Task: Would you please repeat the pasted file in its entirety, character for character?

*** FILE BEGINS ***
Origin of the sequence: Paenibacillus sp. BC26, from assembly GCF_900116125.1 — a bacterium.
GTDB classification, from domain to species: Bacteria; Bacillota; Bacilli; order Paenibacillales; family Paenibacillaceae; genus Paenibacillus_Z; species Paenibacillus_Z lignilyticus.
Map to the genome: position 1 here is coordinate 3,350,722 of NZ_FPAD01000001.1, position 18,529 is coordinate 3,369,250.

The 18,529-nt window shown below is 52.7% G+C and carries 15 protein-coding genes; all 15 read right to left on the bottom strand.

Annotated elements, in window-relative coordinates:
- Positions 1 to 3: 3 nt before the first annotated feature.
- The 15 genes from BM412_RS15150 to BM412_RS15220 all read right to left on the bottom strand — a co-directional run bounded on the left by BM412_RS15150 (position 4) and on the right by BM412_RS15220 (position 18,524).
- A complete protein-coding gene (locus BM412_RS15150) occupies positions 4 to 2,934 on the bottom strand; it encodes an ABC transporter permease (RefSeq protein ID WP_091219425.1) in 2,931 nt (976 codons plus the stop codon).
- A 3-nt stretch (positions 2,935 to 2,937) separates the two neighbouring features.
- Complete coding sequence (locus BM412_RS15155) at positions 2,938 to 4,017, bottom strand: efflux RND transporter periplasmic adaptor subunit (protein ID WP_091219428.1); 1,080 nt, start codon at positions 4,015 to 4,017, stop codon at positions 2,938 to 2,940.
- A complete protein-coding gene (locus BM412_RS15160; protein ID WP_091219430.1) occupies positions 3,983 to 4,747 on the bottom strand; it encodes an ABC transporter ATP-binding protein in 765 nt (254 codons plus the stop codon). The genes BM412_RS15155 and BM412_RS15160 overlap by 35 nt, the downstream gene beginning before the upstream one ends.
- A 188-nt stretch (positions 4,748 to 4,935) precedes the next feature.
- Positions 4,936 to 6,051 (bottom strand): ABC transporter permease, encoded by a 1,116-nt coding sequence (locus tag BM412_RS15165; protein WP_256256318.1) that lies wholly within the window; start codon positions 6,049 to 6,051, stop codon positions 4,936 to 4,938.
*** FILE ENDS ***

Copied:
Origin of the sequence: Paenibacillus sp. BC26, from assembly GCF_900116125.1 — a bacterium.
GTDB classification, from domain to species: Bacteria; Bacillota; Bacilli; order Paenibacillales; family Paenibacillaceae; genus Paenibacillus_Z; species Paenibacillus_Z lignilyticus.
Map to the genome: position 1 here is coordinate 3,350,722 of NZ_FPAD01000001.1, position 18,529 is coordinate 3,369,250.

The 18,529-nt window shown below is 52.7% G+C and carries 15 protein-coding genes; all 15 read right to left on the bottom strand.

Annotated elements, in window-relative coordinates:
- Positions 1 to 3: 3 nt before the first annotated feature.
- The 15 genes from BM412_RS15150 to BM412_RS15220 all read right to left on the bottom strand — a co-directional run bounded on the left by BM412_RS15150 (position 4) and on the right by BM412_RS15220 (position 18,524).
- A complete protein-coding gene (locus BM412_RS15150) occupies positions 4 to 2,934 on the bottom strand; it encodes an ABC transporter permease (RefSeq protein ID WP_091219425.1) in 2,931 nt (976 codons plus the stop codon).
- A 3-nt stretch (positions 2,935 to 2,937) separates the two neighbouring features.
- Complete coding sequence (locus BM412_RS15155) at positions 2,938 to 4,017, bottom strand: efflux RND transporter periplasmic adaptor subunit (protein ID WP_091219428.1); 1,080 nt, start codon at positions 4,015 to 4,017, stop codon at positions 2,938 to 2,940.
- A complete protein-coding gene (locus BM412_RS15160; protein ID WP_091219430.1) occupies positions 3,983 to 4,747 on the bottom strand; it encodes an ABC transporter ATP-binding protein in 765 nt (254 codons plus the stop codon). The genes BM412_RS15155 and BM412_RS15160 overlap by 35 nt, the downstream gene beginning before the upstream one ends.
- A 188-nt stretch (positions 4,748 to 4,935) precedes the next feature.
- Positions 4,936 to 6,051 (bottom strand): ABC transporter permease, encoded by a 1,116-nt coding sequence (locus tag BM412_RS15165; protein WP_256256318.1) that lies wholly within the window; start codon positions 6,049 to 6,051, stop codon positions 4,936 to 4,938.